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TIL about Jon Lech Johansen, a self-trained software engineer who created software that decoded DVD copy protection. Johansen defended himself against computer hacking charges, arguing he didn’t access anyone else’s information: he owned the DVDs. He was acquitted in 2003

Image credits: WouldbeWanderer


TIL that the 2014 Nobel Prize in physics was awarded to the three men who invented the blue LED. Until their discovery in the 90s, white LED lights couldn’t be produced

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TIL every year at 3 p.m. on Christmas Eve, the 1958 special ‘Donald Duck and His Friends Wish You a Merry Christmas’ is screened on Sweden’s main channel. Swedes are so compelled by the cartoon that last year during the program, cell data usage fell 28% and calls to emergency services dropped 16%

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TIL That the hair style Princess Leia wears in Star Wars, was inspired by women of the Mexican Revolution, most notably, guerrilla fighter Clara de la Rocha

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TIL that when his film Uncut Gems began to receive critical acclaim, Adam Sandler threatened the world with making “the worst movie ever” if he did not receive a nomination for Best Actor at the Oscars. He was not nominated

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TIL the reason why coffee makes you poop is because caffeine activates contractions in your colon and intestinal muscles

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TIL about the Horse, Sergeant Reckless. A Horse who served with the marines in Korea. She was able to haul ammunition by herself without a handler, would seek a bunker or lay down when under fire and received two purple hearts as well as other medals for her service in the Korean war

Image credits: SonofSanguinius87


TIL that Alice Munro, co-founder of a bookstore with her then-husband Jim, started writing after reading some of the store’s stock and thinking “I can write better books than this.” In 2013, she won the Nobel Prize in Literature

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TIL that one of the earliest recorded variations of classic dad phrase “Women: can’t live with ’em, can’t live without ’em” is found in a speech from 102 B.C. by Roman Censor Q. Caecilius Metellus Numidicus, in a speech that would be repeated by Caesar Augustus nearly a century later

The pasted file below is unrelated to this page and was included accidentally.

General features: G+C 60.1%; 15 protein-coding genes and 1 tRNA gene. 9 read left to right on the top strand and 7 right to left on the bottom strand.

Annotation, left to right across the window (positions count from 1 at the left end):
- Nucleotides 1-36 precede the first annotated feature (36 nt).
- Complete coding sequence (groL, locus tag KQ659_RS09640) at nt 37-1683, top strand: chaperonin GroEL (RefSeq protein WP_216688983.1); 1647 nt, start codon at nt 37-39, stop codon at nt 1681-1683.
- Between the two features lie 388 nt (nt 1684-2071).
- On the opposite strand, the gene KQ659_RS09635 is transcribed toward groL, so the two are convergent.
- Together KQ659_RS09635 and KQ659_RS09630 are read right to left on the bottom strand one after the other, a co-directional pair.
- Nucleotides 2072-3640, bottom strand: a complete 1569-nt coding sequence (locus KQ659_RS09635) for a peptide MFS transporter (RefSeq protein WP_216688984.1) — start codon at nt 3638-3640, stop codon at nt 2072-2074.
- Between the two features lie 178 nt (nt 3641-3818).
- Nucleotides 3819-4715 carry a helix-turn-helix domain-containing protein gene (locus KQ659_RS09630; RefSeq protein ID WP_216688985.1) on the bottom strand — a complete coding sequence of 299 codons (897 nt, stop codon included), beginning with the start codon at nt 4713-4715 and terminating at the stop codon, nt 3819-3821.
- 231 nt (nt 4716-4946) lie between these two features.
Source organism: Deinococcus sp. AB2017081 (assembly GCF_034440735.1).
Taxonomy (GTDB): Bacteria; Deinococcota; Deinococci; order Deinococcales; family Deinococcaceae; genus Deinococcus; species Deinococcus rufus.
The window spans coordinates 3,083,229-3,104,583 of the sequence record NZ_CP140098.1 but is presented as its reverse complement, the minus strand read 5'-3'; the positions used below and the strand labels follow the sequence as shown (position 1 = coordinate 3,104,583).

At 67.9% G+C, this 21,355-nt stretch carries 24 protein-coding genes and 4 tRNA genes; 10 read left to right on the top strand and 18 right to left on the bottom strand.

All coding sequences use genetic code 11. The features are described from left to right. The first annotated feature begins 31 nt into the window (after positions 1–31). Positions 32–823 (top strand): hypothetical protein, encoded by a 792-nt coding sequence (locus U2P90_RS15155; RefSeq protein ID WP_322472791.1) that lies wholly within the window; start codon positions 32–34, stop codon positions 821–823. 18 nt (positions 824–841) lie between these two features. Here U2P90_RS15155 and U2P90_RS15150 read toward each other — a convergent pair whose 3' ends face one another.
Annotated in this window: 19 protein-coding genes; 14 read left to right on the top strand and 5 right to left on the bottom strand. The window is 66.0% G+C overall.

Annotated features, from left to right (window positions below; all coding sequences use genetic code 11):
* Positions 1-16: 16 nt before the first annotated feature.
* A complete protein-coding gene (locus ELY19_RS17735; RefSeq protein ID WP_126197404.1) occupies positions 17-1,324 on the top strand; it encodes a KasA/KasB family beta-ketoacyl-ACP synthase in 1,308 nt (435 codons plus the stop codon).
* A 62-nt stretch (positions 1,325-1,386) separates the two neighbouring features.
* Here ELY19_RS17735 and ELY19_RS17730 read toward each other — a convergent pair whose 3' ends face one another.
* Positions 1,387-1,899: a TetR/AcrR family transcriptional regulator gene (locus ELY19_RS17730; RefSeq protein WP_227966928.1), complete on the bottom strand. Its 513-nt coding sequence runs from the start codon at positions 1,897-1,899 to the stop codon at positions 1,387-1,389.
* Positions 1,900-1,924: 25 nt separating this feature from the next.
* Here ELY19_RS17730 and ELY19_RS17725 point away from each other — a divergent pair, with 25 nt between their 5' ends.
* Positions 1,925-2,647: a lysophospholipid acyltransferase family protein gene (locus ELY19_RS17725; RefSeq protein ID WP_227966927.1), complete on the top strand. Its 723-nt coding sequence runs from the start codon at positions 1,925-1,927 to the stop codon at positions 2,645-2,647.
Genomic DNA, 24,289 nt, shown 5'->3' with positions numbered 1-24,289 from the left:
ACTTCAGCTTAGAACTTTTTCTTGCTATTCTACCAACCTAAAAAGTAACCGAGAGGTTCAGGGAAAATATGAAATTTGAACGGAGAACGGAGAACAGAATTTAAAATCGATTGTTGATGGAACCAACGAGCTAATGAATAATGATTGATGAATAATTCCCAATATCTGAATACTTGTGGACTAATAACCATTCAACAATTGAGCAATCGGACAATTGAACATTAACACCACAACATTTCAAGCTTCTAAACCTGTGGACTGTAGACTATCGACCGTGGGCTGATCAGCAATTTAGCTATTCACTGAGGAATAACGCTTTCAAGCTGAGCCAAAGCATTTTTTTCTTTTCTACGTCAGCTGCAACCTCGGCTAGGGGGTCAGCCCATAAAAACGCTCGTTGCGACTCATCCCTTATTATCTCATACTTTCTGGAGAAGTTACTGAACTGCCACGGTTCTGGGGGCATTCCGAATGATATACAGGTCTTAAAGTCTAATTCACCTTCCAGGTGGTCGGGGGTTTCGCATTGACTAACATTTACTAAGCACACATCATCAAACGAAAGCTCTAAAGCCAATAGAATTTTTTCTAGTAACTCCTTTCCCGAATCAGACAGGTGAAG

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TIL Cato once believed he caught Caesar reading a note implicating himself in a conspiracy to assassinate Cicero during a session of the Senate. Forcing the note to be read to the Senate, it turned out to be a love letter from his own sister to Caesar who had slept w her the night before

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TIL of the Experimental Lakes Area. A research station of 58 formerly pristine freshwater lakes in Canada purposely polluted with everything from fertilizers to anti-depressants to study the effects on aquatic life. It is the only such site in the world

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TIL that January is the first month of the Gregorian calendar because it is named after the roman god of all beginnings, Janus

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TIL that by letting a wolf population recover, traffic collisions caused by deer are reduced by nearly 25%; the reduction is not based as much on the decimation of the deer population but on the “landscape of fear” created by the wolves